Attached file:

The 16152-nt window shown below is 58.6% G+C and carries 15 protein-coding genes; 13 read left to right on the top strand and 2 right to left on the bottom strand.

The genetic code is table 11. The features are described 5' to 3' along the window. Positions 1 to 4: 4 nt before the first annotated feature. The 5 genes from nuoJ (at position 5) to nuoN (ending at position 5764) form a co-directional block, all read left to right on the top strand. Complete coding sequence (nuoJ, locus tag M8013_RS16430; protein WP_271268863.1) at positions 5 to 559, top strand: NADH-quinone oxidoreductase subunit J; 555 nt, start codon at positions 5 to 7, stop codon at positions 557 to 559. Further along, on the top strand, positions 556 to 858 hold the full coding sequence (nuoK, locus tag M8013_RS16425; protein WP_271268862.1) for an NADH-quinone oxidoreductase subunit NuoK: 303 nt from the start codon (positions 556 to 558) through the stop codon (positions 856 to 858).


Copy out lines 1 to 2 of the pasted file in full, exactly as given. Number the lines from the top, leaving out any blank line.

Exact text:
The 16152-nt window shown below is 58.6% G+C and carries 15 protein-coding genes; 13 read left to right on the top strand and 2 right to left on the bottom strand.

The genetic code is table 11. The features are described 5' to 3' along the window. Positions 1 to 4: 4 nt before the first annotated feature. The 5 genes from nuoJ (at position 5) to nuoN (ending at position 5764) form a co-directional block, all read left to right on the top strand. Complete coding sequence (nuoJ, locus tag M8013_RS16430; protein WP_271268863.1) at positions 5 to 559, top strand: NADH-quinone oxidoreductase subunit J; 555 nt, start codon at positions 5 to 7, stop codon at positions 557 to 559. Further along, on the top strand, positions 556 to 858 hold the full coding sequence (nuoK, locus tag M8013_RS16425; protein WP_271268862.1) for an NADH-quinone oxidoreductase subunit NuoK: 303 nt from the start codon (positions 556 to 558) through the stop codon (positions 856 to 858).